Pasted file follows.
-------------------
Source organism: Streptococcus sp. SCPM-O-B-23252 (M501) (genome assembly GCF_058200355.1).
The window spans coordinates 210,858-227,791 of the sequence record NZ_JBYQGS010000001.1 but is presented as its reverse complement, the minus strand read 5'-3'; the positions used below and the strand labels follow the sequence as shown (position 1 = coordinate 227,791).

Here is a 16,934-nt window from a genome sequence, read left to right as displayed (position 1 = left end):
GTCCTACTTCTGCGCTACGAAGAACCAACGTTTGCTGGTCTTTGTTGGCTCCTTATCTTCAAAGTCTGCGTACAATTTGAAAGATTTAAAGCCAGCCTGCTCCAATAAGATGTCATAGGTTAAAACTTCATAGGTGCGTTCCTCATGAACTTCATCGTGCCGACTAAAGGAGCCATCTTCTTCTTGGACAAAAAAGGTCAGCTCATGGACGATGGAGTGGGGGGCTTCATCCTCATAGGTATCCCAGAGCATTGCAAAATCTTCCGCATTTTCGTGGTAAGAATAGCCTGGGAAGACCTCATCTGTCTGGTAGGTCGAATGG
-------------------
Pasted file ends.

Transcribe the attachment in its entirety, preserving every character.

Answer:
Source organism: Streptococcus sp. SCPM-O-B-23252 (M501) (genome assembly GCF_058200355.1).
The window spans coordinates 210,858-227,791 of the sequence record NZ_JBYQGS010000001.1 but is presented as its reverse complement, the minus strand read 5'-3'; the positions used below and the strand labels follow the sequence as shown (position 1 = coordinate 227,791).

Here is a 16,934-nt window from a genome sequence, read left to right as displayed (position 1 = left end):
GTCCTACTTCTGCGCTACGAAGAACCAACGTTTGCTGGTCTTTGTTGGCTCCTTATCTTCAAAGTCTGCGTACAATTTGAAAGATTTAAAGCCAGCCTGCTCCAATAAGATGTCATAGGTTAAAACTTCATAGGTGCGTTCCTCATGAACTTCATCGTGCCGACTAAAGGAGCCATCTTCTTCTTGGACAAAAAAGGTCAGCTCATGGACGATGGAGTGGGGGGCTTCATCCTCATAGGTATCCCAGAGCATTGCAAAATCTTCCGCATTTTCGTGGTAAGAATAGCCTGGGAAGACCTCATCTGTCTGGTAGGTCGAATGG